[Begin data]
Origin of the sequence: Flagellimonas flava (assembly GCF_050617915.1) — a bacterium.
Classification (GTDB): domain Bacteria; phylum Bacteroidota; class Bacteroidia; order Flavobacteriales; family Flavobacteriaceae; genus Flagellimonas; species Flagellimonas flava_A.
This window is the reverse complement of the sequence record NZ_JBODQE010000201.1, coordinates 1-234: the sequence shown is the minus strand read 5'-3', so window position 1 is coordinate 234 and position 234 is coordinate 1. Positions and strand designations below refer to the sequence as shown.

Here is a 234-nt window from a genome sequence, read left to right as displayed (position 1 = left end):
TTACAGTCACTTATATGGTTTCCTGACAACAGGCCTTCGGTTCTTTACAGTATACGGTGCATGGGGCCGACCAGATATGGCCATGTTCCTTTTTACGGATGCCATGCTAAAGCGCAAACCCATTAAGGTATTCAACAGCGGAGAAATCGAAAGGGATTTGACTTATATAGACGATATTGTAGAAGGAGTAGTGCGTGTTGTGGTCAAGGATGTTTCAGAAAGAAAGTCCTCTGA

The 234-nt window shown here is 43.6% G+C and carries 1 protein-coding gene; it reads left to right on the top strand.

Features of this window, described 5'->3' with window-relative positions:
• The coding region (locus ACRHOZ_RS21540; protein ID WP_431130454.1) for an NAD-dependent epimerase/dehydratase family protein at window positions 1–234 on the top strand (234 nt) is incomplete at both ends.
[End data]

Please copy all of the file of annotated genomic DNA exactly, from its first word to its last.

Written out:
Origin of the sequence: Flagellimonas flava (assembly GCF_050617915.1) — a bacterium.
Classification (GTDB): domain Bacteria; phylum Bacteroidota; class Bacteroidia; order Flavobacteriales; family Flavobacteriaceae; genus Flagellimonas; species Flagellimonas flava_A.
This window is the reverse complement of the sequence record NZ_JBODQE010000201.1, coordinates 1-234: the sequence shown is the minus strand read 5'-3', so window position 1 is coordinate 234 and position 234 is coordinate 1. Positions and strand designations below refer to the sequence as shown.

Here is a 234-nt window from a genome sequence, read left to right as displayed (position 1 = left end):
TTACAGTCACTTATATGGTTTCCTGACAACAGGCCTTCGGTTCTTTACAGTATACGGTGCATGGGGCCGACCAGATATGGCCATGTTCCTTTTTACGGATGCCATGCTAAAGCGCAAACCCATTAAGGTATTCAACAGCGGAGAAATCGAAAGGGATTTGACTTATATAGACGATATTGTAGAAGGAGTAGTGCGTGTTGTGGTCAAGGATGTTTCAGAAAGAAAGTCCTCTGA

The 234-nt window shown here is 43.6% G+C and carries 1 protein-coding gene; it reads left to right on the top strand.

Features of this window, described 5'->3' with window-relative positions:
• The coding region (locus ACRHOZ_RS21540; protein ID WP_431130454.1) for an NAD-dependent epimerase/dehydratase family protein at window positions 1–234 on the top strand (234 nt) is incomplete at both ends.